Background: A relatively consistent body of research supports an inverse graded relationship between socioeconomic status (SES) and cardiovascular disease (CVD). More recently, researchers have proposed various life course SES hypotheses, which posit that the combination, accumulation, and/or interactions of different environments and experiences throughout life can affect adult risk of CVD. Different life course designs have been utilized to examine the impact of SES throughout the life course. This systematic review describes the four most common life course hypotheses, categorizes the studies that have examined the associations between life course SES and CVD according to their life course design, discusses the strengths and weaknesses of the different designs, and summarizes the studies' findings.
Methods: This research reviewed 49 observational studies in the biomedical literature that included socioeconomic measures at a time other than adulthood as independent variables, and assessed subclinical CHD, incident CVD morbidity and/or mortality, and/or the prevalence of traditional CVD risk factors as their outcomes. Studies were categorized into four groups based upon life course design and analytic approach. The study authors' conclusions and statistical tests were considered in summarizing study results.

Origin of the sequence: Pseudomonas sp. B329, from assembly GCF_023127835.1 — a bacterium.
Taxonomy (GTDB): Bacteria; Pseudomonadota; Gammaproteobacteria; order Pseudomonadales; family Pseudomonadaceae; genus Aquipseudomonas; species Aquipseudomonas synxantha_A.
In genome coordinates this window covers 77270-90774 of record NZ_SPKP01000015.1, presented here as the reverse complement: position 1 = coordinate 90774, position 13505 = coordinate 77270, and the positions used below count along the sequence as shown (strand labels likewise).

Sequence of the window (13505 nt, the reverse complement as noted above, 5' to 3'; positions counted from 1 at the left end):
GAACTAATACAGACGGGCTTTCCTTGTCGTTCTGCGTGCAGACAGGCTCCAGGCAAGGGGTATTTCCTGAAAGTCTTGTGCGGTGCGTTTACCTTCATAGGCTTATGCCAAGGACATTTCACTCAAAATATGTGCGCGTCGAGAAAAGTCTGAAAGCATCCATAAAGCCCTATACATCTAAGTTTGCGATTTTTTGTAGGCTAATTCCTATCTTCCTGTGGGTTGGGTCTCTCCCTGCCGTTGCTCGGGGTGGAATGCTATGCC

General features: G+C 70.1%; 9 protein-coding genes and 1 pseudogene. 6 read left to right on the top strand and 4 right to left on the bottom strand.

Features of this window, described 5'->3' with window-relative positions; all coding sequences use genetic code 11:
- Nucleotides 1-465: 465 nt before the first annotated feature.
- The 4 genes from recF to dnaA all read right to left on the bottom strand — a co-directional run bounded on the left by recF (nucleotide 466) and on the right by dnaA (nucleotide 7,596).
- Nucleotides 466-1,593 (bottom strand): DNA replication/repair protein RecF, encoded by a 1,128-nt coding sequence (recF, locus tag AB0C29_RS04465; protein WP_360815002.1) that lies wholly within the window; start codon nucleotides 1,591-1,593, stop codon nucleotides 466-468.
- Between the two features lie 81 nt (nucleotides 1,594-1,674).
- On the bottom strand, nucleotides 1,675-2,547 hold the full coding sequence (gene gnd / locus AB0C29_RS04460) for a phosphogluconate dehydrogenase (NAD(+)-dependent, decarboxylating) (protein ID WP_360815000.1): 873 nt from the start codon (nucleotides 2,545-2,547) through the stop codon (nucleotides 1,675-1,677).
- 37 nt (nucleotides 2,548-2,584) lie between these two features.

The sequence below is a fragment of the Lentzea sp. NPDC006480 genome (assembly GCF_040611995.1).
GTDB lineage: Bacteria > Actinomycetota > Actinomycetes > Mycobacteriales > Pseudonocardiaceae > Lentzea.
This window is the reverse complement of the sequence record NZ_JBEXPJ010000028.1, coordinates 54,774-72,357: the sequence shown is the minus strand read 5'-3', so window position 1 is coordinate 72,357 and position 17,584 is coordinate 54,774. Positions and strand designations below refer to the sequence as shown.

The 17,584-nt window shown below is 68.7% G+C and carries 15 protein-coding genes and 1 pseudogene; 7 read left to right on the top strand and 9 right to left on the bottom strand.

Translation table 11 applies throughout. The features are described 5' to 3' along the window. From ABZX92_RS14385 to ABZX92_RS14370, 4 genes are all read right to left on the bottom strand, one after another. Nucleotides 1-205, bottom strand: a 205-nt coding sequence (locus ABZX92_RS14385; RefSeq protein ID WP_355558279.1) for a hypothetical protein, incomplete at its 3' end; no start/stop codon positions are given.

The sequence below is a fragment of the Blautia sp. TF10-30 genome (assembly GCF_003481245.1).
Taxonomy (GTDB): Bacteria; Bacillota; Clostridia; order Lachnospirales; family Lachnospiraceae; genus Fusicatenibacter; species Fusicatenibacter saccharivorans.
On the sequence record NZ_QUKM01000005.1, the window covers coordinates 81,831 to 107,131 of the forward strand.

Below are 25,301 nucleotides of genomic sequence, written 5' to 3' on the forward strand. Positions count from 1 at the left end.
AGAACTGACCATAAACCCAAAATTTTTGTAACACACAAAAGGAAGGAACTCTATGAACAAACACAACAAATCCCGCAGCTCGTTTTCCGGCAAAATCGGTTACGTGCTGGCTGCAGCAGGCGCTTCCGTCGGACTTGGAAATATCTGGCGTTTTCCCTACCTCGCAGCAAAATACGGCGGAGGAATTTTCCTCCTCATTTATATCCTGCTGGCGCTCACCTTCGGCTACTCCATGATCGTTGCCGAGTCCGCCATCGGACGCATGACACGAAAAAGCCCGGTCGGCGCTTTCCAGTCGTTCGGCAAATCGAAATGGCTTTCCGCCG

Results: Study results suggest that low SES throughout the life course modestly impacts CVD risk factors and CVD risk. Specifically, studies reviewed provided moderate support for the role of low early-life SES and elevated levels of CVD risk factors and CVD morbidity and mortality, little support for a unique influence of social mobility on CVD, and consistent support for the detrimental impact of the accumulation of negative SES experiences/conditions across the life course on CVD risk.
Conclusions: While the basic life course SES study designs have various methodologic and conceptual limitations, they provide an important approach from which to examine the influence of social factors on CVD development. Some limitations may be addressed through the analysis of study cohorts followed from childhood, the evaluation of CVD risk factors in early and middle adulthood, and the use of multiple SES measures and multiple life course analysis approaches in each life course study.